2022 ended up being the second-biggest total sales and condo sales year ever in Miami despite the increase in the interest rates that we saw last year. However, we can’t say the same for December 2022 and actually for the last few months of last year.
When we look at Miami’s December 2022 sales numbers we are seeing a huge decrease, higher than the previous month, a 48.2% year over year from 3,433 to 1,779 and yet we need to think that we are comparing a record 2021 year but we also need to think that today’s mortgage rates have doubled vs. a year ago and the market has low inventory in specific price points, for example, the single-family inventory in the $400K to $600K price range, is at 2.6 months of supply right now. We are going to talk about the overall inventory in a bit but I just wanted to point that out.
If we break down the sales, we are seeing that single family homes sales decreased 45.1% and condo sales decreased 50.2% from 2021, a year that was a completely historic year. Well you know, it’s a fact, we are going to keep seeing less sales because we are comparing this to an unprecedented year. This is a common denominator in different experts’ forecasts for this year because we also have higher mortgage rates and buyers have been priced out with the higher mortgage rates.
As far as the median price, single-family home median prices increased 1.1% year-over-year to $530,900 but decreased 3.5% from November with $550,000. Same for the condo and townhomes data, the median price for condo increased 5.5% to $374,500 from last year but decreased 5.1% from November with $395,000. As you can see from these tables, we have been seeing double digits positive changes for the last year in the percent change year-over-year column. However, I am guessing this will start to change in the next few months. Yet, I don’t think there will be a huge fall or a huge difference either since we still have the demand and low inventory.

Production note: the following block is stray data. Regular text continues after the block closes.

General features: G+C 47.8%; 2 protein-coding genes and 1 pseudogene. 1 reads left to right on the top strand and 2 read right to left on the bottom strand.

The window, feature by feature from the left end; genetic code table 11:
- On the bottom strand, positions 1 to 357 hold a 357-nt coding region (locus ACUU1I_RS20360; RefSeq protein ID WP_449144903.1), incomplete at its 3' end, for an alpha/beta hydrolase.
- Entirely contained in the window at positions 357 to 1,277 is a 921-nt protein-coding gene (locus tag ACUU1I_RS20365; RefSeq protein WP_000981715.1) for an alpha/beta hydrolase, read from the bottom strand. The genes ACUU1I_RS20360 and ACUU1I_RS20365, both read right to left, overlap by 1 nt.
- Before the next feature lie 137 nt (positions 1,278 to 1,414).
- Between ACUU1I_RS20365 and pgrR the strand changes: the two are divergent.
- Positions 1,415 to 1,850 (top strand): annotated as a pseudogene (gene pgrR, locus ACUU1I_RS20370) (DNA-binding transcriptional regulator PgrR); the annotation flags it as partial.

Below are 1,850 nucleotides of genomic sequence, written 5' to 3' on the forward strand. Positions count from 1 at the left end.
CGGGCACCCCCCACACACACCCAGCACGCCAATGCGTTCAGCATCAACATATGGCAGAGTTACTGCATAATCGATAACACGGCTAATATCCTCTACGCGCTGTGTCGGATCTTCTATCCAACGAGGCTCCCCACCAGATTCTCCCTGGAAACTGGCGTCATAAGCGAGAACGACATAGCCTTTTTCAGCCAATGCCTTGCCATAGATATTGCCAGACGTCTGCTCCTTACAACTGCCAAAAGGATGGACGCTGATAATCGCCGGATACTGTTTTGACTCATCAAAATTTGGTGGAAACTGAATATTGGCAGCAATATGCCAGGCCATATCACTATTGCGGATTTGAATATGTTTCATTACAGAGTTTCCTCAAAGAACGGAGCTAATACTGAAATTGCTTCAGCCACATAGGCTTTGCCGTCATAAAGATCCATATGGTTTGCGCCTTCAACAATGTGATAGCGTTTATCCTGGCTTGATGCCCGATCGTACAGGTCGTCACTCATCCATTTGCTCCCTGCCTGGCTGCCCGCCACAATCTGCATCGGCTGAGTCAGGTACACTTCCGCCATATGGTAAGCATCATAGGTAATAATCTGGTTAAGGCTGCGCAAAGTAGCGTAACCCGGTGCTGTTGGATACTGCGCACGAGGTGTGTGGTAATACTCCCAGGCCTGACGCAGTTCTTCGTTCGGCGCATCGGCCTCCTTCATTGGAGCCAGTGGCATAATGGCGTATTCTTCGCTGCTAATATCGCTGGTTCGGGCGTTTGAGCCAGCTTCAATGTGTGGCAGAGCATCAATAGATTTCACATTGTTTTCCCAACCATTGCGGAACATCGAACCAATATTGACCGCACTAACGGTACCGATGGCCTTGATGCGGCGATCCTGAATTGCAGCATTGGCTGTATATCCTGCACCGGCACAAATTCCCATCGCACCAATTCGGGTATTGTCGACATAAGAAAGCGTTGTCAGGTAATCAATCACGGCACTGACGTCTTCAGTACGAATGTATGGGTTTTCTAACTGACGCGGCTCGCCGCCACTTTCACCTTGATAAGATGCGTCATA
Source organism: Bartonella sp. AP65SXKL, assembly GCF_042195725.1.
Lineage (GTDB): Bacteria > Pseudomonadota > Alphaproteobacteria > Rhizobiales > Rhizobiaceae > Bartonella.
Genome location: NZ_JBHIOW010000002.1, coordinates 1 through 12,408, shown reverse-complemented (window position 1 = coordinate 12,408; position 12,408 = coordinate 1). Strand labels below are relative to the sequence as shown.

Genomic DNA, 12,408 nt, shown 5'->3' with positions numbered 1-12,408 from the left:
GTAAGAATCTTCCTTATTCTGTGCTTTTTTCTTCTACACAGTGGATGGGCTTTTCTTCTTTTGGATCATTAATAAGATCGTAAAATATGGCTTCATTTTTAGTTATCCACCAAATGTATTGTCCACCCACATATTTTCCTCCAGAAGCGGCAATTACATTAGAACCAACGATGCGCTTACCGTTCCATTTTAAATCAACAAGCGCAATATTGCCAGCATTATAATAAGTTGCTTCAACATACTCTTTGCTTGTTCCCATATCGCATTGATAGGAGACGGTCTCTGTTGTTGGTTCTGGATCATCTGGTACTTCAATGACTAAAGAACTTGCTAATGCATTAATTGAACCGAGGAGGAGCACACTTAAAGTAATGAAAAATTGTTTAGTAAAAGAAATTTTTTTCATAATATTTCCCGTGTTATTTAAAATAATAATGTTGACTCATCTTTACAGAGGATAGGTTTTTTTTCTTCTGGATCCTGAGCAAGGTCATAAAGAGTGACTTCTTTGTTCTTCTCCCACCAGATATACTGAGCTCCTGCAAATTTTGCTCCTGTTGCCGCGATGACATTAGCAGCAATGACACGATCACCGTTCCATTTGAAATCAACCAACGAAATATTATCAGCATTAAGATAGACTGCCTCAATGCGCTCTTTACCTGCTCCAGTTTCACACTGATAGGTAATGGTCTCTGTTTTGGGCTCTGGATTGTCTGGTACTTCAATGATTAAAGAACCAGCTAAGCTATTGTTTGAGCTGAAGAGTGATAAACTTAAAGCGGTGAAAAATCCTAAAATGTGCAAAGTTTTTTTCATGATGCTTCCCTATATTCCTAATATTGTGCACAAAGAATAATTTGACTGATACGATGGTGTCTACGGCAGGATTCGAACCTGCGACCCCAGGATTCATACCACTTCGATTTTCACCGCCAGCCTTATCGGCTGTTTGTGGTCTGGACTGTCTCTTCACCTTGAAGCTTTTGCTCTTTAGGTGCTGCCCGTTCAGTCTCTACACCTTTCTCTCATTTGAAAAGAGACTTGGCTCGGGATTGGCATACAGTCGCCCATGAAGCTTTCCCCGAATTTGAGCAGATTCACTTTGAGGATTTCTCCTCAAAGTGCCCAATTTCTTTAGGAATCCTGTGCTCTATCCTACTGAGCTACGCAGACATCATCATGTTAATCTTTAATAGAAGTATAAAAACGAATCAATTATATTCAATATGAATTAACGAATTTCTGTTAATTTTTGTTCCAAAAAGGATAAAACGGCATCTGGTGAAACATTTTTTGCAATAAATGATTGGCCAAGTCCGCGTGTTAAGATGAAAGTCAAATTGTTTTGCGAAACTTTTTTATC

Total active inventory increased 18.9% year over year from 8,997 to 10,706 and if we split this into single-family homes and condo, that is an increase of 57.7% for single family homes year-over-year and 3.6% increase for condo in December 2022.
That means that month’s supply of inventory increased for both. Single family homes now have 4 months, it doubled from last year and condo now has 4.1 months. We are still in a seller’s market with low inventory but it is worth clarifying that even though we are still in a seller’s market, buyers now have the possibility of getting concessions when submitting an offer. Homebuyers who decide to buy in 2023 will find fairly more supply in the market and will also face less buyer competition. Yet, we could possibly see some one or two light bidding wars between 2 families looking for a very specific home since we have low inventory, especially in the $400K-$600k price range that I mentioned which does have 2.6 months of supply but overall, it is indeed a completely different market with relatively more inventory.
The increase in inventory is directly proportional to how long they go under contract and in December single family homes took 35 days to go under contract, an increase of 84.2% from last year that only was taking 19 days to go under contract and 13% longer than the previous month with 31 days. Meaning, properties are taking way longer to sell, putting Buyers in a better position where they could possibly negotiate the price with the sellers and possibly other things too.